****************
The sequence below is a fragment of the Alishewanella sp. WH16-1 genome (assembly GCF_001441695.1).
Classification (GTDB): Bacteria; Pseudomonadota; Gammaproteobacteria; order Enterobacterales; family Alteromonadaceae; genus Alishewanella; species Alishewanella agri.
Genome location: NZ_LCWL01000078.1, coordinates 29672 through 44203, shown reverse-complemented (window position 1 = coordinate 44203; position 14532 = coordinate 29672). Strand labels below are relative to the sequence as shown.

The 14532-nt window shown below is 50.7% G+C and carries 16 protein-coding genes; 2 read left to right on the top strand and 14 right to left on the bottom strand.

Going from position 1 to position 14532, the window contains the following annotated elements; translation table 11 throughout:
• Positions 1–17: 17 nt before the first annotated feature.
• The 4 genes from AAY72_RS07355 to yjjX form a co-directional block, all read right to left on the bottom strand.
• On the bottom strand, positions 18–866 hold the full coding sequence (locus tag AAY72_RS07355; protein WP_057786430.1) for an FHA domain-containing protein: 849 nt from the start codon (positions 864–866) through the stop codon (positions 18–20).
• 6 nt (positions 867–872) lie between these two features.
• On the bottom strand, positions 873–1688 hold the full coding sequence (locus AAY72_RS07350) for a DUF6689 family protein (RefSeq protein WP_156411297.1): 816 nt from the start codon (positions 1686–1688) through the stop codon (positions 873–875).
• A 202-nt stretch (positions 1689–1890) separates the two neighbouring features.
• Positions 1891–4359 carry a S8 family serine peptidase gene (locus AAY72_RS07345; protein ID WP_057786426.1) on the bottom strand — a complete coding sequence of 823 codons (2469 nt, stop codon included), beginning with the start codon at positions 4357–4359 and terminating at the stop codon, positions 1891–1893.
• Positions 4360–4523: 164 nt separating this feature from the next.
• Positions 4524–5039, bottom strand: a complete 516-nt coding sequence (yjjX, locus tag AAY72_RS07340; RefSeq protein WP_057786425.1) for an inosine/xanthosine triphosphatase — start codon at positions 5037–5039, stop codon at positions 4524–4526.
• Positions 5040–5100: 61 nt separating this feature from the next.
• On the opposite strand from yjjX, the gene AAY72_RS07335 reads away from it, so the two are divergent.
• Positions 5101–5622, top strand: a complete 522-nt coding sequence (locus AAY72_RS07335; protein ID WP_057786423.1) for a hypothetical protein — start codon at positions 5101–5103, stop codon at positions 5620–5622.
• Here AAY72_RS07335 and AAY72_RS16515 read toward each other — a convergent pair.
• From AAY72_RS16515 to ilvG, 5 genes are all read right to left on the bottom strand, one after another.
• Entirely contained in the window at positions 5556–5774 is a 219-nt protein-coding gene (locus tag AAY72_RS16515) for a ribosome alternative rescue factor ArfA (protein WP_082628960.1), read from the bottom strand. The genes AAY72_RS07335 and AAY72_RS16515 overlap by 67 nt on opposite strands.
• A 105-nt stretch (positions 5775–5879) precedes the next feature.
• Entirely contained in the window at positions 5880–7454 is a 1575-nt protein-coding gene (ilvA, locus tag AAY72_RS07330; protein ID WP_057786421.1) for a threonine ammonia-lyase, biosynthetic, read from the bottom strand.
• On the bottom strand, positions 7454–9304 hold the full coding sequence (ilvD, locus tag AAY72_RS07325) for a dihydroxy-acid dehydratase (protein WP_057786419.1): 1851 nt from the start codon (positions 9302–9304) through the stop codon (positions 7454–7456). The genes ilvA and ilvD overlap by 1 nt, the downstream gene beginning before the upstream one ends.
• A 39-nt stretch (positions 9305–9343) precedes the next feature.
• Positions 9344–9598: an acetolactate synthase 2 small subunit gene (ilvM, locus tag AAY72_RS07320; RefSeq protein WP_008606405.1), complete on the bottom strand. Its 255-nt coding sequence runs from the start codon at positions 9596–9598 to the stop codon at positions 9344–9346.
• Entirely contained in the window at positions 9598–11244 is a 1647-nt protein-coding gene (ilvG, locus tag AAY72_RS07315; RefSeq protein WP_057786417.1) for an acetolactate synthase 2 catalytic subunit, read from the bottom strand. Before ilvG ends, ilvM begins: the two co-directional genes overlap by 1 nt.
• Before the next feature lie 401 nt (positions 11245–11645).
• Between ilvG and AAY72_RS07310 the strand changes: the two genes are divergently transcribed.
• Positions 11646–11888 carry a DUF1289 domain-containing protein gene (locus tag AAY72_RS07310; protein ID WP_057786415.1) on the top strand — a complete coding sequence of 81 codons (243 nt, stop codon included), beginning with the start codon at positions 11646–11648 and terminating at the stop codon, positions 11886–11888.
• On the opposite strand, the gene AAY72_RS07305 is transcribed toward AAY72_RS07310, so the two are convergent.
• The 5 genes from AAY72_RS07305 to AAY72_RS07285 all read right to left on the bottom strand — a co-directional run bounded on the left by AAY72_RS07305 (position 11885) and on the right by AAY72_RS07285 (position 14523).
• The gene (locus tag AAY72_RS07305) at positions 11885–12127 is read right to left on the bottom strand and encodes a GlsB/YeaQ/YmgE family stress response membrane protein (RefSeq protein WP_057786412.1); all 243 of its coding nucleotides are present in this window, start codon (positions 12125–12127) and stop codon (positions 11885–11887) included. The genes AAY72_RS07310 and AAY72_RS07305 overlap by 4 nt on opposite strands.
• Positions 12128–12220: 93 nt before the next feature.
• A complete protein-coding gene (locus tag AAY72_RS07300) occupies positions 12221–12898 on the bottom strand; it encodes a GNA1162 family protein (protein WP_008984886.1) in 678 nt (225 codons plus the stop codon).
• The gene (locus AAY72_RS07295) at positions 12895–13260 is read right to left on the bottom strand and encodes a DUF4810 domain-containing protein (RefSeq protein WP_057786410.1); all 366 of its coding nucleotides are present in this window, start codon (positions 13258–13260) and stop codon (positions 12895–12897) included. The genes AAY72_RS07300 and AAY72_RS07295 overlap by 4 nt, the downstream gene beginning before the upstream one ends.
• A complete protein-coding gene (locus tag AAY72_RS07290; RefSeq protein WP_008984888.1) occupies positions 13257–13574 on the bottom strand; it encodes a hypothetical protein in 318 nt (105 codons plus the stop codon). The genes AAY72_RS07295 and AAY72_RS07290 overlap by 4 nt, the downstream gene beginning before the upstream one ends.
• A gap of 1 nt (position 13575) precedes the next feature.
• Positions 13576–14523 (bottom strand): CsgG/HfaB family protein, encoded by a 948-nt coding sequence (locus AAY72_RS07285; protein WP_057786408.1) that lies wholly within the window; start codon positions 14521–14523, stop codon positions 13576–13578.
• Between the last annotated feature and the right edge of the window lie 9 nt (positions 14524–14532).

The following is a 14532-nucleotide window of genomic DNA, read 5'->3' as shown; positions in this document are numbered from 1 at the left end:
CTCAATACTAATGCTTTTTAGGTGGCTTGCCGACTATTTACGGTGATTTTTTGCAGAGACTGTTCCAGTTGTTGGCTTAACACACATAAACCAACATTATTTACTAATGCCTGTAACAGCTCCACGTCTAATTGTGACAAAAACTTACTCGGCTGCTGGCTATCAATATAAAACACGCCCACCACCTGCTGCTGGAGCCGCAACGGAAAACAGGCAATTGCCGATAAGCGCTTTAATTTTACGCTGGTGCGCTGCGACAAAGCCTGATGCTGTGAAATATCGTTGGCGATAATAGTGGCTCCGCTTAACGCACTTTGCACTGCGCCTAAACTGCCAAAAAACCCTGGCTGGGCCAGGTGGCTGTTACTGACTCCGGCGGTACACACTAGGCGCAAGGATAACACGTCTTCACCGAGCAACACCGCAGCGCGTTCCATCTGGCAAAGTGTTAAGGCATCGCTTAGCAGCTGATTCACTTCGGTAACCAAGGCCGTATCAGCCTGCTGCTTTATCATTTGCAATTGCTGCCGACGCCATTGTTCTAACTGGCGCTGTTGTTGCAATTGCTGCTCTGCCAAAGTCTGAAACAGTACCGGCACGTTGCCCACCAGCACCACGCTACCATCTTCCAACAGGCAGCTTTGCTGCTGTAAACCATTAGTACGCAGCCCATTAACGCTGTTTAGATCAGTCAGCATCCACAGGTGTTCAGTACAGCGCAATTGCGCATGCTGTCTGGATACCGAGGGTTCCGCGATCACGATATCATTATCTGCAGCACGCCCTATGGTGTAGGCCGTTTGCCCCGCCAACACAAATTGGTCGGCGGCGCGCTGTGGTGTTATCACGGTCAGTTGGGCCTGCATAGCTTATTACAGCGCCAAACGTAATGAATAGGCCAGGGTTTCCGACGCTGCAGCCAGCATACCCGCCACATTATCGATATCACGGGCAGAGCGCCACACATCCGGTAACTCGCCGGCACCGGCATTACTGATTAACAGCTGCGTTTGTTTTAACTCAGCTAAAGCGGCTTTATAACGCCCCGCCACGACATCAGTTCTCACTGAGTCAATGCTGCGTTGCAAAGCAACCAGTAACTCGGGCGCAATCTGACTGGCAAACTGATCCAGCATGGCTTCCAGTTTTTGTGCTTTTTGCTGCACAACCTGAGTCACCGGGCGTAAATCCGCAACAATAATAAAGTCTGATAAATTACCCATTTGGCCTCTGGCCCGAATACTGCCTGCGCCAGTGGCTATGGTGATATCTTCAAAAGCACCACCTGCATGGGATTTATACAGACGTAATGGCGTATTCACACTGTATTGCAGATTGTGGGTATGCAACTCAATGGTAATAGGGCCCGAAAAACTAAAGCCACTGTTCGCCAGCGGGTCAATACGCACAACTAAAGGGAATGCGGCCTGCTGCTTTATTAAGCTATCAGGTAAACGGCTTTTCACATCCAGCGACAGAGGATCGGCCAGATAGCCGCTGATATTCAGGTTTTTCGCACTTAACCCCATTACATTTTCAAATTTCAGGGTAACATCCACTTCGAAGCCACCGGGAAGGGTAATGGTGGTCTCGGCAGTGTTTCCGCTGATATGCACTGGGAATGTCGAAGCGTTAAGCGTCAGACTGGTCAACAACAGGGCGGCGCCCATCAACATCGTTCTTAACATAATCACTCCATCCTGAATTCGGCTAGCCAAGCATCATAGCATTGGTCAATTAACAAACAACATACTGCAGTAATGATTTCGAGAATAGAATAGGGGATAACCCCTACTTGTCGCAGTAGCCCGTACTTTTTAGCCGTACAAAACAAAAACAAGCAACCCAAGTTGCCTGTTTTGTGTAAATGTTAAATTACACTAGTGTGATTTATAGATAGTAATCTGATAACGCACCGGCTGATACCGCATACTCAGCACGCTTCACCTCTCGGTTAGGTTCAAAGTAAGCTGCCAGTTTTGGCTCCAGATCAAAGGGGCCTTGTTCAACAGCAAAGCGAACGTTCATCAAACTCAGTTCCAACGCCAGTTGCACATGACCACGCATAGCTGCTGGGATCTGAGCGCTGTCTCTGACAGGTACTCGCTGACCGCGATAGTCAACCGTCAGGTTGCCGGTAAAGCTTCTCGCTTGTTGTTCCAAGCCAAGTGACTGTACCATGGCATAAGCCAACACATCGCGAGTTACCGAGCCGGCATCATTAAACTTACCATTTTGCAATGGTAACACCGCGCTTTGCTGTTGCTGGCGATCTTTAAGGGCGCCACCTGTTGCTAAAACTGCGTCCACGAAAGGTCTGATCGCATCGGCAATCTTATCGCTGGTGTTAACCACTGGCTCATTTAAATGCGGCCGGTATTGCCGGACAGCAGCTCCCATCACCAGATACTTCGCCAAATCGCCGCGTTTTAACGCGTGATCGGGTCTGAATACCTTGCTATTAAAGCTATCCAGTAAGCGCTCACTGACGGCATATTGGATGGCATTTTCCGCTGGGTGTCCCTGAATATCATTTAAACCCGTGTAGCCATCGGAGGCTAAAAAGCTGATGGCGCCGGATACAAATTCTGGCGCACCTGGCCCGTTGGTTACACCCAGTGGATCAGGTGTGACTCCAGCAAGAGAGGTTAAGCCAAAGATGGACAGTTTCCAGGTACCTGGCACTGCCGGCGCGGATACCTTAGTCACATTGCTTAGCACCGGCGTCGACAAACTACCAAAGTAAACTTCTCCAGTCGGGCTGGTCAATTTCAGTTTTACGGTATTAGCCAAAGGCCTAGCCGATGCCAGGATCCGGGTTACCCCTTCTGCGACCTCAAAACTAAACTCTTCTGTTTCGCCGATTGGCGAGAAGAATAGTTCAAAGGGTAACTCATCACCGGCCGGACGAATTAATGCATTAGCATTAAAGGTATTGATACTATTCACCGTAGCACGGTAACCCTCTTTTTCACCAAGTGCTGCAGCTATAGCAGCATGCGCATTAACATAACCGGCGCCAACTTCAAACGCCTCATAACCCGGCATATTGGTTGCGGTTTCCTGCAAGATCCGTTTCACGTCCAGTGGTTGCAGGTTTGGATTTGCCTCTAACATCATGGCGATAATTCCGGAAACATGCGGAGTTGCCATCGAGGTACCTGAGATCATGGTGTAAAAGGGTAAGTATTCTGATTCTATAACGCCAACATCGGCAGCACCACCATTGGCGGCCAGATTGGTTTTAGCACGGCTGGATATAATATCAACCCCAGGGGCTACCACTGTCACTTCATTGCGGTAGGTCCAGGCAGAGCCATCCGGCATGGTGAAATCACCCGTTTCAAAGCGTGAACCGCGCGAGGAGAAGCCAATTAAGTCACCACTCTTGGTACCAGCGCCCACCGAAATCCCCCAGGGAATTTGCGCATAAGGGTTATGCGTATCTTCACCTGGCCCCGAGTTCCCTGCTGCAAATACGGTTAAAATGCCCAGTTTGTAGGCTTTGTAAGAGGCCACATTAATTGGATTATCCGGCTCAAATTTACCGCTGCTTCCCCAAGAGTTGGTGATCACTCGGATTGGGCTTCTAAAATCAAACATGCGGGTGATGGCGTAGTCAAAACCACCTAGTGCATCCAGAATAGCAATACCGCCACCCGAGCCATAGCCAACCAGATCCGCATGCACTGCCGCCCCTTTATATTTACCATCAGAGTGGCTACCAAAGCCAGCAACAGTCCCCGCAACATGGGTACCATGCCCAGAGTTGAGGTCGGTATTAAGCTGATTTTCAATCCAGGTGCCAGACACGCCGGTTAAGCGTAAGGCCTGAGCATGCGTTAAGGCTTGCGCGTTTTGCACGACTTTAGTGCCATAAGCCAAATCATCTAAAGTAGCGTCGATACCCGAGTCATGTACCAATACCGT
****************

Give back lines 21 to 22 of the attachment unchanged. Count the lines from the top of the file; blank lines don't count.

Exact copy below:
• A 105-nt stretch (positions 5775–5879) precedes the next feature.
• Entirely contained in the window at positions 5880–7454 is a 1575-nt protein-coding gene (ilvA, locus tag AAY72_RS07330; protein ID WP_057786421.1) for a threonine ammonia-lyase, biosynthetic, read from the bottom strand.